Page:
Brushing up on grammar isn’t a bad idea, either, especially if you feel it’s something you struggle with. If you aren’t already, you could try making your own sentences for each grammar point you learn/review to help cement them

I wish you luck!


The only way to learn to speak is to do it. If you aren’t willing to impose on friends, find a tutor or a group of Japanese learners to practice with.

It also helps to simplify the task, especially at the beginning. This is why Japanese textbooks start with simple dialogs where you only need to fill a few words into a defined pattern. (“My name is Kate. I am a student. I am from Boston.” sort of thing.) Free-flowing conversation at native speed is HARD.

Listening also helps. Lots and lots of listening. Listen while your Japanese friends talk to each other. Listen to podcasts. Listen to videos. Listen to recordings of things you know how to read.


Have you tried practicing speaking and listening separately?

For speaking, maybe something longer, about a book or some inputs? Or write first, but aim to do something like impromptu speech. Anyway, you might need someone to correct your output.

Anyway, I might start with sound recording rather than writing.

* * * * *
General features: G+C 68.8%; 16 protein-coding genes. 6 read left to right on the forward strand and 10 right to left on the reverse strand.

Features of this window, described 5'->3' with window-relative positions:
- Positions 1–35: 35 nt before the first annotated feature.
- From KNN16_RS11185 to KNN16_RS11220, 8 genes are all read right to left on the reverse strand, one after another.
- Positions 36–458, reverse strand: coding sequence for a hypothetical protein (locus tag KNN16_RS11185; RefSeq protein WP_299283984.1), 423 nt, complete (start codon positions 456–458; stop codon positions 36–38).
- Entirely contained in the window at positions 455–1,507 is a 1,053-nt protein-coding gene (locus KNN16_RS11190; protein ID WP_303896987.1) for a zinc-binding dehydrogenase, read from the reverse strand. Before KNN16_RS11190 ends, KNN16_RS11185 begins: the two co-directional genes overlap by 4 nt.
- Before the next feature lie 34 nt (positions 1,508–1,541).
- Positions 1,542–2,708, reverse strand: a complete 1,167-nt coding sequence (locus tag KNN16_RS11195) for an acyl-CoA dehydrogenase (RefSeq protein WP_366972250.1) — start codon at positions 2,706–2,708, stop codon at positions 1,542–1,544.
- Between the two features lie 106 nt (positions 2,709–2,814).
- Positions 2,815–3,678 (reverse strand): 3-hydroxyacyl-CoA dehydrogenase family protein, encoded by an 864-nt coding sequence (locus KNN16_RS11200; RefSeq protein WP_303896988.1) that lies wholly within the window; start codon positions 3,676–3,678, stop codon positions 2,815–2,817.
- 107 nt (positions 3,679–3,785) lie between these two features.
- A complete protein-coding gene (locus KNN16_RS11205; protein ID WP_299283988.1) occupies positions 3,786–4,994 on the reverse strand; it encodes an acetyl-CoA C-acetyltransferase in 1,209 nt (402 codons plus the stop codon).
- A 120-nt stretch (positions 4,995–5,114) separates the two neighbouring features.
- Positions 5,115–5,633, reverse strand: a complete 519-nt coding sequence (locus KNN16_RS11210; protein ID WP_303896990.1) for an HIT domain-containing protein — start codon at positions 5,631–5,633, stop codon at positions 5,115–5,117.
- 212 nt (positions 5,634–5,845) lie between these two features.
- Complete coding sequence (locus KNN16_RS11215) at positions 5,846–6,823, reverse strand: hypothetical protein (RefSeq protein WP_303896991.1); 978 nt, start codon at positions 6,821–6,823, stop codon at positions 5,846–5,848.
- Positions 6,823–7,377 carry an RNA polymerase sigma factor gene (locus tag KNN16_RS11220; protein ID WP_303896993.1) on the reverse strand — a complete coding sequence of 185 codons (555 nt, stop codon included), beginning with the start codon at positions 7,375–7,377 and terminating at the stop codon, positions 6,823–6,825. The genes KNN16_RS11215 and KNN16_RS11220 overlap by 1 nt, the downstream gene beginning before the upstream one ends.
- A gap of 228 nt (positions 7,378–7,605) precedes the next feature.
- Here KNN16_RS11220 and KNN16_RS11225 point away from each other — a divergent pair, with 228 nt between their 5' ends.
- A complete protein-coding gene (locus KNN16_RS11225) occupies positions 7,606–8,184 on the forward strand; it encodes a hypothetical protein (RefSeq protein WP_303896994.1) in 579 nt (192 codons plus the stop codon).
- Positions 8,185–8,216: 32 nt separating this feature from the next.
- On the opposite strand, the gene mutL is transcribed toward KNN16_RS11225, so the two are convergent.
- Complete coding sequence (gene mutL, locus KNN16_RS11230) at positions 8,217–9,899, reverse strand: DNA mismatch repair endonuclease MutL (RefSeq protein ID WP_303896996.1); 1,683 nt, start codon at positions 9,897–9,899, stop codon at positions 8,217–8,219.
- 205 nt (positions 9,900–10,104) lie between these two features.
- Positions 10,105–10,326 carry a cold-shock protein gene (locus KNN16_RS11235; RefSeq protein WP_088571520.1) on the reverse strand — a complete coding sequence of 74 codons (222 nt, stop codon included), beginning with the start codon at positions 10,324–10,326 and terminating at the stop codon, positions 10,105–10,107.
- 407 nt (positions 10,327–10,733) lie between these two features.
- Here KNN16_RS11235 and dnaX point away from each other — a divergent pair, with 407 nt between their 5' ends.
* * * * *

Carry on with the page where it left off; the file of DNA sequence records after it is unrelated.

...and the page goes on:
Then, actual conversation also need practicing, but may be easier after some priming.

I’m a big fan of watching Japanese content with Japanese subtitles. This YouTube channel:

has stuff for absolute beginners, beginners, and intermediate learners. Watch some of the videos, starting with the absolute beginners, and read along with the subtitles.

If you can’t keep up in a level with either listening or reading, that’s roughly what you’re aiming for, so keep watching and reading until you can. If you can get through all of that without any problems, then you have a reasonable level of Japanese input and I wouldn’t worry about it, just keep learning.

For speaking, you need practice & repetition. Whether that’s with a tutor, a friend, shadowing, etc. I talk to the dog in Japanese, which is great because he doesn’t care how bad I am at it and it gives me practice constructing sentences:



I guess it’ll be useful if we ever get a shiba.


If he starts to understand 散歩, that’d be fun.

1 Like

Thank you everyone for your suggestions. I greaty appreciate them.

1 Like

This channel looks like it will be very helpful. Thank you.

This topic was automatically closed 365 days after the last reply. New replies are no longer allowed.